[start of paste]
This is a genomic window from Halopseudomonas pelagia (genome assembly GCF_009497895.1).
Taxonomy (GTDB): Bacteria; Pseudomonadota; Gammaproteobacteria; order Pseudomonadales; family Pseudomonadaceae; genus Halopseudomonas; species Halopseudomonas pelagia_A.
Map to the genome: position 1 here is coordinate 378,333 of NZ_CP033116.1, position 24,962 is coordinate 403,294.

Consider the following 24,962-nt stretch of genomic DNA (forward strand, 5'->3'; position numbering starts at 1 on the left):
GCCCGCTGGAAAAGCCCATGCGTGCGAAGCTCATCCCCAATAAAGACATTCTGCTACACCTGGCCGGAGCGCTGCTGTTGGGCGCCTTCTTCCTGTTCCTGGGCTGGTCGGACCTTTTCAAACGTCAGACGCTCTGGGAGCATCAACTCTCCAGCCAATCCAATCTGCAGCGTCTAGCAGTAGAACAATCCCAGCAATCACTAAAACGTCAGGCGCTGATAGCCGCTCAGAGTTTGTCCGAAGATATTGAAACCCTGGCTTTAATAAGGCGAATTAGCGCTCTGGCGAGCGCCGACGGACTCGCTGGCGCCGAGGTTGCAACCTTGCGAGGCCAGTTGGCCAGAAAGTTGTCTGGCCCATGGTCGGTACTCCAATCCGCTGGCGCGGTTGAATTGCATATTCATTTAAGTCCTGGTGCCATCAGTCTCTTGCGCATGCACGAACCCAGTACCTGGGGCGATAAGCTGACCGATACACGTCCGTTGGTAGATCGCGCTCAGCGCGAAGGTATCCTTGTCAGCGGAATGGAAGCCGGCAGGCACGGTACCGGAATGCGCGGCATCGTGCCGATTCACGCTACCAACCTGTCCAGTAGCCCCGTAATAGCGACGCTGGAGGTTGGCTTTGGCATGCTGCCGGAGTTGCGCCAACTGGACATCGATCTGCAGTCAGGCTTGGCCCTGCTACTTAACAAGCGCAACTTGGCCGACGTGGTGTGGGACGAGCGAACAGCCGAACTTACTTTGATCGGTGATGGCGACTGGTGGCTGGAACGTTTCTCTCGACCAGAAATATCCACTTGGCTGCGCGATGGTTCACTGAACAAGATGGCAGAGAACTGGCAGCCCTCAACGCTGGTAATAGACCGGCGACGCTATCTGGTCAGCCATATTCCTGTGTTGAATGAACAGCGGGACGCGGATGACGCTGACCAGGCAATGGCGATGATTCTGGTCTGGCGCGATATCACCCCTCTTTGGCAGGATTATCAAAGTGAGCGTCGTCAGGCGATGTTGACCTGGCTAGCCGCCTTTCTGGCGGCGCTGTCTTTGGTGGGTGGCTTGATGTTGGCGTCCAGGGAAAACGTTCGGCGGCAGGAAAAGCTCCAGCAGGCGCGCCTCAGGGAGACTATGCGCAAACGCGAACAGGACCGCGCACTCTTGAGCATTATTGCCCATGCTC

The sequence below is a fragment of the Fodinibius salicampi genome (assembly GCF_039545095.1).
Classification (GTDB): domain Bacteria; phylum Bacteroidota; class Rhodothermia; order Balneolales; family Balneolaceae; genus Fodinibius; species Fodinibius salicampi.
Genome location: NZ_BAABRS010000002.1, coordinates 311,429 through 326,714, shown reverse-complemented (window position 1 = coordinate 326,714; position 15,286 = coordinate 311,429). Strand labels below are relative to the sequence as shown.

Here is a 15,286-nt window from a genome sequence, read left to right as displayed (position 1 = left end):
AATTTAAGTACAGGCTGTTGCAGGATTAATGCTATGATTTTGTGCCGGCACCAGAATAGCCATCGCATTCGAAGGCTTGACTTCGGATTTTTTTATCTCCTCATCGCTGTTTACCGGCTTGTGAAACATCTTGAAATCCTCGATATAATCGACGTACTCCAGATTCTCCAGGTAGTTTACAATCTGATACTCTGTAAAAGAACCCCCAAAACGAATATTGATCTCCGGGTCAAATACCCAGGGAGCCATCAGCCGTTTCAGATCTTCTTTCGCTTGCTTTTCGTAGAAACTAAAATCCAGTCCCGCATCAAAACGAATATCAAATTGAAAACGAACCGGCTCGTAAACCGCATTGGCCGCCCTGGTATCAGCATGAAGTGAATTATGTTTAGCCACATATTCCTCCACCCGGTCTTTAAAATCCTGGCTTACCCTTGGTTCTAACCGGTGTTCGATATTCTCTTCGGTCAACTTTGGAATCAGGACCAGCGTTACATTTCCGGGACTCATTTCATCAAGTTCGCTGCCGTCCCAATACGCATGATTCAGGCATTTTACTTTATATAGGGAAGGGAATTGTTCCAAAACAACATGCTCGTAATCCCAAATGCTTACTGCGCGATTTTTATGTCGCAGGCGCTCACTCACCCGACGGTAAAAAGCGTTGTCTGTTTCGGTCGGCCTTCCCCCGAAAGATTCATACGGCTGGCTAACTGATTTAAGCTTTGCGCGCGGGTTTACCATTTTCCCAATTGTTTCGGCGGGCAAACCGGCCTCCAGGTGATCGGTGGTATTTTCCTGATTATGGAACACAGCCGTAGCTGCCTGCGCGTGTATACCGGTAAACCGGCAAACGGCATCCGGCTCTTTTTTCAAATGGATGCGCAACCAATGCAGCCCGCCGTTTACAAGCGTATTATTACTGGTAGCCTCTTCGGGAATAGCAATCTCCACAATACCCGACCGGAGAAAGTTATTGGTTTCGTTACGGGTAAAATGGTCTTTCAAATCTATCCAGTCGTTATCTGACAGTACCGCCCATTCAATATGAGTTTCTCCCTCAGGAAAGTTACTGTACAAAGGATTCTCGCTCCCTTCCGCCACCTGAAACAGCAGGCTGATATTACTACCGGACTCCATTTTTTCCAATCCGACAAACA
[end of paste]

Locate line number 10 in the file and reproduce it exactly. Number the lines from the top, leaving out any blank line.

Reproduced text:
AATTTAAGTACAGGCTGTTGCAGGATTAATGCTATGATTTTGTGCCGGCACCAGAATAGCCATCGCATTCGAAGGCTTGACTTCGGATTTTTTTATCTCCTCATCGCTGTTTACCGGCTTGTGAAACATCTTGAAATCCTCGATATAATCGACGTACTCCAGATTCTCCAGGTAGTTTACAATCTGATACTCTGTAAAAGAACCCCCAAAACGAATATTGATCTCCGGGTCAAATACCCAGGGAGCCATCAGCCGTTTCAGATCTTCTTTCGCTTGCTTTTCGTAGAAACTAAAATCCAGTCCCGCATCAAAACGAATATCAAATTGAAAACGAACCGGCTCGTAAACCGCATTGGCCGCCCTGGTATCAGCATGAAGTGAATTATGTTTAGCCACATATTCCTCCACCCGGTCTTTAAAATCCTGGCTTACCCTTGGTTCTAACCGGTGTTCGATATTCTCTTCGGTCAACTTTGGAATCAGGACCAGCGTTACATTTCCGGGACTCATTTCATCAAGTTCGCTGCCGTCCCAATACGCATGATTCAGGCATTTTACTTTATATAGGGAAGGGAATTGTTCCAAAACAACATGCTCGTAATCCCAAATGCTTACTGCGCGATTTTTATGTCGCAGGCGCTCACTCACCCGACGGTAAAAAGCGTTGTCTGTTTCGGTCGGCCTTCCCCCGAAAGATTCATACGGCTGGCTAACTGATTTAAGCTTTGCGCGCGGGTTTACCATTTTCCCAATTGTTTCGGCGGGCAAACCGGCCTCCAGGTGATCGGTGGTATTTTCCTGATTATGGAACACAGCCGTAGCTGCCTGCGCGTGTATACCGGTAAACCGGCAAACGGCATCCGGCTCTTTTTTCAAATGGATGCGCAACCAATGCAGCCCGCCGTTTACAAGCGTATTATTACTGGTAGCCTCTTCGGGAATAGCAATCTCCACAATACCCGACCGGAGAAAGTTATTGGTTTCGTTACGGGTAAAATGGTCTTTCAAATCTATCCAGTCGTTATCTGACAGTACCGCCCATTCAATATGAGTTTCTCCCTCAGGAAAGTTACTGTACAAAGGATTCTCGCTCCCTTCCGCCACCTGAAACAGCAGGCTGATATTACTACCGGACTCCATTTTTTCCAATCCGACAAACA